Firewood for Next Winter

 The snow had melted, Mother Nature was still playing hide and seek with her blow hot blow cold mood swings. Official Spring has begun  a few days ago, the wind was still blowing cold, determined to step out, just to feel the fresh air, I took our pet out for a walk. Two weeks ago towards the end of winter, I had seen some felled trees and wondered who had cut them down amidst this biting cold, yet brushed the thought away in a minutes time as I walked past it….

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…..dreaming about Spring flowers soon to blossom.

This evening as I walked our pet in the neighborhood, I came across back yards with firewood piles, talk about being prepared for colder months I thought as I walked past them……

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….and here I was  contemplating  whether to step out coz the temperature’s were still in the 30’s. Then I see these neatly stacked  firewood piles, somebody must have been cutting all that wood, while some of us were curled up to our toes in cozy socks !

Being born & raised in a different country, I had no idea about this early Spring custom here. A quick google search , led me to an informative post, from HGTV about this practice in early Spring, …..

“While it may feel strange to prepare for next winter when temperatures are just starting to rise, early spring is the ideal time to stock the woodshed for fall weather that will arrive all too soon.

Why now? It’s possible that on the heels of harsh winter weather, trees on your property may have come down and the need to chop wood is one of unsolicited availability. Clearing the back may be an imperative, but even if you’re sourcing wood elsewhere, getting an early start on preparing firewood for your fireplace or wood-burning stove is essential to ensure you’ll be ready to heat things up when the time comes.
Green (freshly cut) wood retains a lot of moisture. It’ll burn, but it won’t burn well. Inefficient, smoky and likely to release a lot of creosote (tar), green wood is not fireplace-friendly. “Seasoning” is the process of allowing wood to dry over a period of months to reduce the moisture content so it will burn cleanly and efficiently. Seasoning takes time, and filling the woodshed at least six months in advance is strongly advised. “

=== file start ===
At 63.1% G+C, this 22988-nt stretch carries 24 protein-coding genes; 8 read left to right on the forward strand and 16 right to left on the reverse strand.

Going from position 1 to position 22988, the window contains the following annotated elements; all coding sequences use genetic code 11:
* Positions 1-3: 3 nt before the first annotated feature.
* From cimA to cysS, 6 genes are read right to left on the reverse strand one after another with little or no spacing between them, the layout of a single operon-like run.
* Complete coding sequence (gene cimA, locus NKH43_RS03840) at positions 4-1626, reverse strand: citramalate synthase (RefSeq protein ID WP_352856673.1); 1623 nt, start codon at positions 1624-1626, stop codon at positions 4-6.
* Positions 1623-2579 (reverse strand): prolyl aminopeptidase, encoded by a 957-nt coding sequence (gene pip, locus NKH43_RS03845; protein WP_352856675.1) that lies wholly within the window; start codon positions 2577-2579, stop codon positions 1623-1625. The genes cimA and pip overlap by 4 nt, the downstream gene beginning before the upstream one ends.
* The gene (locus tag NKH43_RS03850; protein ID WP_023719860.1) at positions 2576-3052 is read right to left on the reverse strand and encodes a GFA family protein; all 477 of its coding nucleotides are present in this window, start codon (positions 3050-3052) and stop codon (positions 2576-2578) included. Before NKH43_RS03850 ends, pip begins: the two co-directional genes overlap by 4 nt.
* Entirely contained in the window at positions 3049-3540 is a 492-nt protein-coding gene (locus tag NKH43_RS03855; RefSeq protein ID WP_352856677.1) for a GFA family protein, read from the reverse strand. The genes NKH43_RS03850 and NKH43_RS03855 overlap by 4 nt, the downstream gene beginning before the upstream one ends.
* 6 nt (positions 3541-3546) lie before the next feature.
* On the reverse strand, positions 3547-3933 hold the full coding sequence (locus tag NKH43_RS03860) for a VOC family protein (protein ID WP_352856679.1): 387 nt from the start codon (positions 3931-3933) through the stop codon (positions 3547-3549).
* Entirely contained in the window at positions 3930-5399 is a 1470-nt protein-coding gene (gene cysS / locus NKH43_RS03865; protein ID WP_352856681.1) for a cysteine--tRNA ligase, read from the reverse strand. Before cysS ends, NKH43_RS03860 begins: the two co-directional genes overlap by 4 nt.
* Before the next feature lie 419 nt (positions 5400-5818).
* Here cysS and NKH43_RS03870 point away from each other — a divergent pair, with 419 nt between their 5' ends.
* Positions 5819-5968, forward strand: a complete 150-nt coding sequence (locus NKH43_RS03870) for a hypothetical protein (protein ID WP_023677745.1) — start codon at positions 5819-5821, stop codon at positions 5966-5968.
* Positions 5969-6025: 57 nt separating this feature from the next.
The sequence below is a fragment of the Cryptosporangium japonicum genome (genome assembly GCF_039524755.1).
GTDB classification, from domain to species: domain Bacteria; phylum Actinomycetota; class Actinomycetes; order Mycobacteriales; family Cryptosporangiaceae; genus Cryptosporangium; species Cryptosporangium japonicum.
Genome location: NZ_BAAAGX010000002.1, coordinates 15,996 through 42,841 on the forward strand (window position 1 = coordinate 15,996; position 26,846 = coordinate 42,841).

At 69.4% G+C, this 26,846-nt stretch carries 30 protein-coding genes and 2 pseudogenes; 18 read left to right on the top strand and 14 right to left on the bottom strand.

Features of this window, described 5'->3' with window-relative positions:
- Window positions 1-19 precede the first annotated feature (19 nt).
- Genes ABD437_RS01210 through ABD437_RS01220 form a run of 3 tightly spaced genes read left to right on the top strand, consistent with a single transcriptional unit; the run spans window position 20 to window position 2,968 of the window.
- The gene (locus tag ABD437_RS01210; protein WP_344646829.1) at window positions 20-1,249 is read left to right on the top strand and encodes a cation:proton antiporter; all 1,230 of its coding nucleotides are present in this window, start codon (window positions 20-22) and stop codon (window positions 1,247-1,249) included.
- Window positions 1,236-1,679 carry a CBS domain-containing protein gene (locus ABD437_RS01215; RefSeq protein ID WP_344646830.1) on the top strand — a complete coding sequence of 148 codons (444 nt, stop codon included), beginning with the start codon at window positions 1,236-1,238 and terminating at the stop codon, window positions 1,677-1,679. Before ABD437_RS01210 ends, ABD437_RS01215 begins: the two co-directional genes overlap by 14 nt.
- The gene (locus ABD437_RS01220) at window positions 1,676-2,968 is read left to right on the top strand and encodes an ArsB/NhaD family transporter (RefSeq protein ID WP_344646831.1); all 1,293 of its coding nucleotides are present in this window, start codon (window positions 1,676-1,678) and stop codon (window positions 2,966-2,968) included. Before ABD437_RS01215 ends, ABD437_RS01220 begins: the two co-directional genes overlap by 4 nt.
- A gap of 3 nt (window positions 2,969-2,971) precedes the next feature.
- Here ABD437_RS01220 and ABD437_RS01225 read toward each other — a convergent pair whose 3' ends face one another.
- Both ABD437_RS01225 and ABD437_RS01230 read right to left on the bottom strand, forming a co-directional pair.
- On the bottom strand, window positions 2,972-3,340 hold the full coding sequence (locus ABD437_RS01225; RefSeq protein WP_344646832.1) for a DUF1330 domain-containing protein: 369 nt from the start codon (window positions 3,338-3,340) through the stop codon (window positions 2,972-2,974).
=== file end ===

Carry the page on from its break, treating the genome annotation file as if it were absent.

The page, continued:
Now I understand why this need to chop wood and store it away for Winter is part of being prepared for the seasons here.All I can think of is that, I am awed with the fact that somebody was out there was chopping wood in really cold weather. My thoughts ran down memory lane , sunlight was taken for granted in the country I grew up in, I had never seen the four seasons till I came here ,to this land. It was not unusual, that the childhood memory I have of collecting firewood or rather twigs from branches was during my annual visit to my grand mom’s. We kids would just run into the farm pick up any dry twig and come running back to the home where the hot water bath was prepared in a  huge copper vessel for the entire family which included all the cousins  who were visiting grand mom for the holidays too. I remember sitting by the  outdoorsy fire place early in the morning, brushing our teeth amidst cousins, giggling and chatting, while my grand mom  patiently loaded the fireplace for the warm water to run our bath. Something about the firewood brought back happy memories, wonder whose grandkids are coming home during the colder months to this home in my neighborhood.

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